Ayesha Rafeeq
Last Updated: 3rd March 2017

As the saying goes: It’s not whether animals will survive, it’s whether man has the will to save them. Today, on World Wildlife day, we need to step back and realize that animals have been on earth far before we humans existed and we have absolutely no right to curb their existence. We need to realize that animals, humans, and all other species of living things need to co-exist in order to have a balanced ecosystem. Let’s take a look at few of the endangered exotic species in India and the measures we are taking to save them.

The Bengal Tiger

The fierce and majestic Bengal tiger has been declared as an endangered species with just around 3000 of them left in the world. They are mainly from India and can be spotted in areas of Bangladesh, Nepal and Myanmar. This magnificent creature is known for its power and can easily drag an object five times heavier than its own weight.  The primary reason for the Bengal tiger to be endangered is the loss of rich and dense habitat for its survival. Also, the large amount of tiger poaching done in the 20th century has significantly brought down the population of this remarkable species. However, there are quite a few number of tiger reserves spread across the country to pamper this endangered species and make sure they don’t go extinct. The Sariska Tiger Reserve located in Alwar, Rajasthan, is a wildlife reserve with acres of lush forest, grasslands and cliffs. Apart from the Bengal tiger, many other animals can be spotted here like the Indian leopard, hyena, jackal and langur. The reserve is home to many birds, reptiles and exotic trees too, making it a perfect spot for a memorable visit with family and friends. While you are here, you can stay at the Sariska Tiger Heaven for a remarkable holiday experience.

The Bengal Tiger

The Olive Ridley Sea Turtle

The Olive Ridley Sea Turtle is mainly found in Orissa, along the coast of Bay of Bengal. These turtles nest in a large scale near the mouth of the Rushikulya River and are distinguished by a faint green hue on their skin and shell. Their ideal nesting habitat comprises of warm waters and open oceans. The Olive Ridley Sea Turtle Reserve located in Puri, Orissa, was one of the first reserves dedicated to the conservation of turtles and is the largest nesting ground in the world for this tropical endangered species. This reserve is frequently visited by tourists to witness the annual mass congregation of this exotic species which is a breathtaking sight to watch. Couple this experience with a heartwarming stay at Puri Golden Sands for the experience of a lifetime.

The Olive Ridley Sea Turtle

The Gangetic Dolphin

The Gangetic dolphin or the South Asian river dolphin is characterized by its long pointed nose and is declared as the National Aquatic Animal of India. Its natural habitat is the freshwater bodies in coastal regions of India, Nepal and Pakistan. However, the only sanctuary designed to protect this endangered species is the Vikramshila Gangetic Dolphin Sanctuary in Bhagalpur, Bihar. The Gangetic dolphin is one of the main attractions of this 50 km stretch sanctuary including otters, freshwater turtles, waterfowl and exotic aquatic wildlife. However, the Gangetic dolphin is on the verge of getting extinct with only a few hundred of them remaining. The main threat to the survival of this species is the industrial pollution into the Ganges River where most of these dolphins exist.  Another aspect which has contributed to the reduction in dolphin population is the construction of dams and other such barriers which disrupts the free movement of these endangered aquatic species.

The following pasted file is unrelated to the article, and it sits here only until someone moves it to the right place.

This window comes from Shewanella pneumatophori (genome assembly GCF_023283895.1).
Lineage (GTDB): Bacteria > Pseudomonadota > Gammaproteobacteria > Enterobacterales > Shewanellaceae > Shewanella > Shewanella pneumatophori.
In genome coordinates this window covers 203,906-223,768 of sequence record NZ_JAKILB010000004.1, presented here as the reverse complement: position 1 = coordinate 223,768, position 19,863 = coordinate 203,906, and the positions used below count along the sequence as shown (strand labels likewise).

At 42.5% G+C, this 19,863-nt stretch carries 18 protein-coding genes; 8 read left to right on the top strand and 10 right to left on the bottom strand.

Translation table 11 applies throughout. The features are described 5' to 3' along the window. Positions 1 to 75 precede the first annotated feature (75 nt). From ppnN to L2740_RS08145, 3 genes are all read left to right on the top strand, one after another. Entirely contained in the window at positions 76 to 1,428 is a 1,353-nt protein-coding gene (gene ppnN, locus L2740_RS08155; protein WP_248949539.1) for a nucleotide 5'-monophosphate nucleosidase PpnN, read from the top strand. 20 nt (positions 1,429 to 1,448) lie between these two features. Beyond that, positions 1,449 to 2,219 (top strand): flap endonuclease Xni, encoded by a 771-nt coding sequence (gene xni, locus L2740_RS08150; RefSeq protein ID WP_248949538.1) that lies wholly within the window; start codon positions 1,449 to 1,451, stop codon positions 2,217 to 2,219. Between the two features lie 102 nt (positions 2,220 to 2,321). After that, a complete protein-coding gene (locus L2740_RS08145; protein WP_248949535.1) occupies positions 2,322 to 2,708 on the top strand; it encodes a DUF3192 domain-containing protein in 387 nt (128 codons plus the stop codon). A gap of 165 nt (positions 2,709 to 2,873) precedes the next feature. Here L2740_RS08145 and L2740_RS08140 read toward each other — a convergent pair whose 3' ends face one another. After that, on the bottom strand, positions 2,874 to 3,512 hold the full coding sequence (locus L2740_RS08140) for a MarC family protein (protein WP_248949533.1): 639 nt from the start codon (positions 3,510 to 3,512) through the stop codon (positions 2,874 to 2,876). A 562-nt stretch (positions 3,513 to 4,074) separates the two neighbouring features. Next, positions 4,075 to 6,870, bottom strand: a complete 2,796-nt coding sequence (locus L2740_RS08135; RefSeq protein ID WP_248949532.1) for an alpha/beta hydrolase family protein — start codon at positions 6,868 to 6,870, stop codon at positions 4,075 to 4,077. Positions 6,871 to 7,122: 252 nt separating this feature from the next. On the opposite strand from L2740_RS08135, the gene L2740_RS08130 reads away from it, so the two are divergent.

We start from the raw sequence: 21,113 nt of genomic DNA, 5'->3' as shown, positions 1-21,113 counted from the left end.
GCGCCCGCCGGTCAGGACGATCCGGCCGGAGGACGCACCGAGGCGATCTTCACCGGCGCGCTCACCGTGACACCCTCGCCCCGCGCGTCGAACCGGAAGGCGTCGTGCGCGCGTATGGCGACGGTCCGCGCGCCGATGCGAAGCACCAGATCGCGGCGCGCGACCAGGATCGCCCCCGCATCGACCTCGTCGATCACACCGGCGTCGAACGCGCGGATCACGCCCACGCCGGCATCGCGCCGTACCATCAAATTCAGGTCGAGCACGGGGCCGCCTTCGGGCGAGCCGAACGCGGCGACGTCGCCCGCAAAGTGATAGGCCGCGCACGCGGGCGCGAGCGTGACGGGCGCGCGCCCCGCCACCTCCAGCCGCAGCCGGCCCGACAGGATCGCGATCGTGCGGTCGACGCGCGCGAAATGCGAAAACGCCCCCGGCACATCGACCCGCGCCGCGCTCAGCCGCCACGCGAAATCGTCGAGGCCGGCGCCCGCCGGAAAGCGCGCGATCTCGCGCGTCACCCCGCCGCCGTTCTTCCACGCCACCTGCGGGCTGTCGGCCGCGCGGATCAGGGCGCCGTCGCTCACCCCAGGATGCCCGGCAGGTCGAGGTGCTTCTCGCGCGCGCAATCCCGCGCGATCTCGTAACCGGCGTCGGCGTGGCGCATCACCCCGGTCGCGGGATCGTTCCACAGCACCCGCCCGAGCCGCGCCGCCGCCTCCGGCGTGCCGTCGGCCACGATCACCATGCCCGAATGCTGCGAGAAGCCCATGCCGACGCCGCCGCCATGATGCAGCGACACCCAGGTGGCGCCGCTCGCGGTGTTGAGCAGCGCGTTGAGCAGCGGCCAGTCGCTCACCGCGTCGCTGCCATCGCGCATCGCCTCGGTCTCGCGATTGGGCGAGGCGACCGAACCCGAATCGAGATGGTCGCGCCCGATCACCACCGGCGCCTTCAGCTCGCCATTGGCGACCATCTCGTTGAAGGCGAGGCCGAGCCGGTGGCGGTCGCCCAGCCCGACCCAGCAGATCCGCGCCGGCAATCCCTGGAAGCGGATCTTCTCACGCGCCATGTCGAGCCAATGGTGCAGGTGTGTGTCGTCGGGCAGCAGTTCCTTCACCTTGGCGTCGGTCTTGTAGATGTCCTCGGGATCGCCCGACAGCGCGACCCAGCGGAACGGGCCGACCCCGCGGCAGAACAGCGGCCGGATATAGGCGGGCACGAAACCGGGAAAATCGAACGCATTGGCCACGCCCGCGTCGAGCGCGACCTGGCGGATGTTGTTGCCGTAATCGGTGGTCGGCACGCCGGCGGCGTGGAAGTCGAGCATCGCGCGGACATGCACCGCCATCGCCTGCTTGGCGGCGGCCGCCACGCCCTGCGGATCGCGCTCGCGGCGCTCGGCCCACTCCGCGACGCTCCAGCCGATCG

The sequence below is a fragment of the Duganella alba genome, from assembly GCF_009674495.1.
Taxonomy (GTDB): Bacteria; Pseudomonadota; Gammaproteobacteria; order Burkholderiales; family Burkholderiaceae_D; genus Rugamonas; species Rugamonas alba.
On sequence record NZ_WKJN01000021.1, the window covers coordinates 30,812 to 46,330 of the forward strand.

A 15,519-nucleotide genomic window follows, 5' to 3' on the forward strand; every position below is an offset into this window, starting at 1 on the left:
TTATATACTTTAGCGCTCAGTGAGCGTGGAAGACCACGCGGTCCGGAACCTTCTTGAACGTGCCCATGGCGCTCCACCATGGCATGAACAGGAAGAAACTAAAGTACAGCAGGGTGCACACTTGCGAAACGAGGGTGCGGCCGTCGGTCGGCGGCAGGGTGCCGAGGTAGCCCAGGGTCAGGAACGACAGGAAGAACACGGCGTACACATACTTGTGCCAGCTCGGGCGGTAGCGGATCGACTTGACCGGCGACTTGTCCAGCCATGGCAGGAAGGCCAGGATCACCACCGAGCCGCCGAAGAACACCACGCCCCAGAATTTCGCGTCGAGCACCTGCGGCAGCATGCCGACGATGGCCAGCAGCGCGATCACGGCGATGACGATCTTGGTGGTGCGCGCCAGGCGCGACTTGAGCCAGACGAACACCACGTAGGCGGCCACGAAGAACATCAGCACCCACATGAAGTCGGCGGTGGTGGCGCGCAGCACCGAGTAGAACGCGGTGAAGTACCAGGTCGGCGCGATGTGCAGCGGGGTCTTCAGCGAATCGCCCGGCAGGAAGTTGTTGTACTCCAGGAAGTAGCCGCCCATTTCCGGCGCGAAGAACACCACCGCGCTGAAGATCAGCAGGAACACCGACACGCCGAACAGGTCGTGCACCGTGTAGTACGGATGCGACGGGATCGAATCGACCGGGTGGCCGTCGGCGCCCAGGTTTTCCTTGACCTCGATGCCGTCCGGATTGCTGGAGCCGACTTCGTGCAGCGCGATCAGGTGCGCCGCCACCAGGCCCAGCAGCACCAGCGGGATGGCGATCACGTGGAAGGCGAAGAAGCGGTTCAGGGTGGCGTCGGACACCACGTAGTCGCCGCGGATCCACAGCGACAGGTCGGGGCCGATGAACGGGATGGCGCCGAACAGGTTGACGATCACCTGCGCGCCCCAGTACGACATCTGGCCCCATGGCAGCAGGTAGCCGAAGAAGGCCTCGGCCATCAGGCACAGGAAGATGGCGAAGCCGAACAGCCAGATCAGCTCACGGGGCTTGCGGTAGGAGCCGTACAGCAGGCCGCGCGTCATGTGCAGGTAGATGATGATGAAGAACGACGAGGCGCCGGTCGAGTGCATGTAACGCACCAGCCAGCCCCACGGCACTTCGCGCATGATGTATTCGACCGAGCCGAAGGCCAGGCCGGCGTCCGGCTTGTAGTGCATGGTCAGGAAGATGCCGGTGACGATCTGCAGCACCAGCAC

The Gangetic Dolphin

The Indian Elephant

Another magnificent and spectacular species which is endangered due to lack of natural habitat is the majestic Indian elephant which is mostly found in areas of South-East Asia especially in Bhutan, China, Nepal, India and Bangladesh. The main reason for their habitat loss is the cutting down of trees for industrial purposes. Apart from habitat loss, another factor which has contributed to its endangerment is the killing of this species for their ivory tusk, bringing down the elephant population of the world to an estimated 20,000. Following these metrics, Project Elephant was introduced by the Indian government which focuses on protecting these endangered species. This has been executed in 16 states across India. The Elephant Junction is one such wildlife reserve dedicated to the conservation of elephants in Thekkady. Apart from elephants, this national park also houses other endangered flora and fauna and is on every tourist’s bucket list. Visit Thekkady for an extraordinary vacation and reside at the Thekkady Woods n Spice for a holistic stay.

The Indian Elephant

It’s about time we realise that Mother Earth is home to all beings. Take your first step to preserve wildlife and let nature be your teacher in the subject of life.

Written By

Ayesha Rafeeq
Explore the wonders of India and the world.

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